Jesus never committed a single sin. Let’s get that out of the way. He was sinless and therefore the ideal — and only possible — sacrifice in order to bring us forgiveness of our sins.
The title, “The imperfect Jesus,” reminds us to use Bible words with Bible meanings. Hebrews 5.9 states that Jesus was perfected by obedience. Here are verses 8-10: Continue reading “The imperfect Jesus”
In many ways, ambition can be spiritually crippling because it leads us to destroy whoever gets in our way. Yet, the spiritual principle of aspiring for that which is better is certainly admirable.
Anyone who endeavors to succeed in any field can do so by studying the best. We should always strive to move upward, never being satisfied. Continue reading “Why aspiring for perfection matters”
Andrew Murray prayed like this: “Teach us to believe that we can love, because the Holy Spirit has been given us.”/1
We don’t believe that we can love as God loved. We doubt that our love can be like the love of Christ. We discard the possibility of fulfilling this commandment of Christ: Continue reading “Believe that you can love as God loves”
When our children were young, we would often travel from Scotland down into England to visit friends. Inevitably, after an hour or so of travelling, one of our children would ask “Are we there yet?” They were tired of travelling and wanted to be able to get out of the car and play with their friends. Continue reading “Are we there yet?”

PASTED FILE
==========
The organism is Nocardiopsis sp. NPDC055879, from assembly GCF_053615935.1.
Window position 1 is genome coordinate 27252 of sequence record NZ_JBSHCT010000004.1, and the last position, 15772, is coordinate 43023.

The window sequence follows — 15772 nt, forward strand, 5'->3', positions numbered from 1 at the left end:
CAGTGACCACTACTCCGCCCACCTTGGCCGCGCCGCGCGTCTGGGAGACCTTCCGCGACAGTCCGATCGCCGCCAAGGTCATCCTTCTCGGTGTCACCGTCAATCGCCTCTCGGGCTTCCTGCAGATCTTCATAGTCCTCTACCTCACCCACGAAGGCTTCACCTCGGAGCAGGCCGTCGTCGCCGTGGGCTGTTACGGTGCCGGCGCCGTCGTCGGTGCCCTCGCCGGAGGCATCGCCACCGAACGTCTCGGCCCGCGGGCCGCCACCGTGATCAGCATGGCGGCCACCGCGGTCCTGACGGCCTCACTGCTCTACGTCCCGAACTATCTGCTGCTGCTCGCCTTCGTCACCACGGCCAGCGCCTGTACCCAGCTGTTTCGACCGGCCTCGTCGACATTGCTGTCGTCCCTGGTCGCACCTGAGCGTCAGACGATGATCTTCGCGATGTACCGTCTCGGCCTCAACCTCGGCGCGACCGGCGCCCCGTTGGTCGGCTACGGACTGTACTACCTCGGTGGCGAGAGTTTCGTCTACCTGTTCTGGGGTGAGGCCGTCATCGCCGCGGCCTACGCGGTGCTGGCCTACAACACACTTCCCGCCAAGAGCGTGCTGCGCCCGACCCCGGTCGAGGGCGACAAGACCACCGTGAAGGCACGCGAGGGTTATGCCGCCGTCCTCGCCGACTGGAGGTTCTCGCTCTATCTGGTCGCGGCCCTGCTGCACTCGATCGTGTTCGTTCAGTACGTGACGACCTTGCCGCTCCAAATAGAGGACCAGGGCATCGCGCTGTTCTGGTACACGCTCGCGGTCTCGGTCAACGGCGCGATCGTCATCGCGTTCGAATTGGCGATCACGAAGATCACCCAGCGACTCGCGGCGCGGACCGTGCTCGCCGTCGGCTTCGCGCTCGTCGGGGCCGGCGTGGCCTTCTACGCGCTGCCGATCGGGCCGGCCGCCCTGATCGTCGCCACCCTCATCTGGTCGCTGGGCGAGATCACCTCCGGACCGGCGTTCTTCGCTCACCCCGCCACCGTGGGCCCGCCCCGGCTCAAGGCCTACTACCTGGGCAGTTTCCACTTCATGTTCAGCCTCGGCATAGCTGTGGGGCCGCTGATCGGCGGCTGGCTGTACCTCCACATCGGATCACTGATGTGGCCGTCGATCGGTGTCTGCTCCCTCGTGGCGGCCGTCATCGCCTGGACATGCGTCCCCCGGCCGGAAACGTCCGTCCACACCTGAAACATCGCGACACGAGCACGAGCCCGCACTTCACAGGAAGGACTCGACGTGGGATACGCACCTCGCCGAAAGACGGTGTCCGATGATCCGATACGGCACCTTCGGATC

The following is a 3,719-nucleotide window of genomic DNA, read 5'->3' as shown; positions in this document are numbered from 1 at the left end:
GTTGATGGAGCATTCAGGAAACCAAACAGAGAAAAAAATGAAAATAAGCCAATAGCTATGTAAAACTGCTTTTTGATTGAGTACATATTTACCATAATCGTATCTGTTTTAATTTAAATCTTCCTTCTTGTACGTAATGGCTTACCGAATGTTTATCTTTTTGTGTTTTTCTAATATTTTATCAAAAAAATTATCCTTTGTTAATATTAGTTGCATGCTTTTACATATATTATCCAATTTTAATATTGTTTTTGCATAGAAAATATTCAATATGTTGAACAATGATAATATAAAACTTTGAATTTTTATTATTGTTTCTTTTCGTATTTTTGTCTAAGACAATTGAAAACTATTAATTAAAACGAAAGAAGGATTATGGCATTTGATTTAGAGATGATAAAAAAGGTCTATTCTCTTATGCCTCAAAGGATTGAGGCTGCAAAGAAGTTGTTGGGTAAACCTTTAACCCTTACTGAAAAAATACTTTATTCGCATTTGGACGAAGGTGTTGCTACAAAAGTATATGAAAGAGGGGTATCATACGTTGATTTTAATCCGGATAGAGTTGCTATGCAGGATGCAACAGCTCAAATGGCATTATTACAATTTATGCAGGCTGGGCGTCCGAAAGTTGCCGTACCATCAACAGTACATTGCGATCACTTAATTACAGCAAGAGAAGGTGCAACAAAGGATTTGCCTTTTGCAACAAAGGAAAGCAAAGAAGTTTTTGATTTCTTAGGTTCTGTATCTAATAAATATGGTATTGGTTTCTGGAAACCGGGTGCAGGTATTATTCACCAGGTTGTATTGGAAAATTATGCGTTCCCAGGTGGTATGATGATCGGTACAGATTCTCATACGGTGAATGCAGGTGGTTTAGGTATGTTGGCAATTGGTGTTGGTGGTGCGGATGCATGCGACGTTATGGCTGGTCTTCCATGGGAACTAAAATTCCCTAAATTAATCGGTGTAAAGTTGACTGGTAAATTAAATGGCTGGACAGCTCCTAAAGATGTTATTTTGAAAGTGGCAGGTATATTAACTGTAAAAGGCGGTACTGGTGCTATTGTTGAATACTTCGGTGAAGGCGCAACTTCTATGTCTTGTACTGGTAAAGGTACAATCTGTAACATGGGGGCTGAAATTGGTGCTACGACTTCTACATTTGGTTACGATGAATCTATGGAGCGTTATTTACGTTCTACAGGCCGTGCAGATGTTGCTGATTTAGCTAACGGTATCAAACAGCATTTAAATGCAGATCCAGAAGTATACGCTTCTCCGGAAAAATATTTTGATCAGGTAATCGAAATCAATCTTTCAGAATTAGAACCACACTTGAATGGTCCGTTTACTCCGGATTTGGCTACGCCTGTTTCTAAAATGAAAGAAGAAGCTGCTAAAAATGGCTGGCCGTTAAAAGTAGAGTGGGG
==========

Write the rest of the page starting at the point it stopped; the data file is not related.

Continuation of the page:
As was his custom, Jesus rose above the status quo. He spoke kindly to a Samaritan. He conversed with a woman in public view. He spent a few minutes with someone most Jews would have never talked to and in doing so converted one of his most effective missionaries. Continue reading The Perfect Missionary
“So then, be perfect, as your heavenly Father is perfect.”
Matthew 5:48 NET
Nobody’s perfect. You’ll hear this cliché on the lips of saints and sinners, excuse-makers and mature disciples.
Our modern definition of perfect is to be without sin. And by that the phrase, “Nobody’s perfect” is correct, even though the use of it often seeks to get people off the hook and excuse sin. Continue reading “Be Perfect”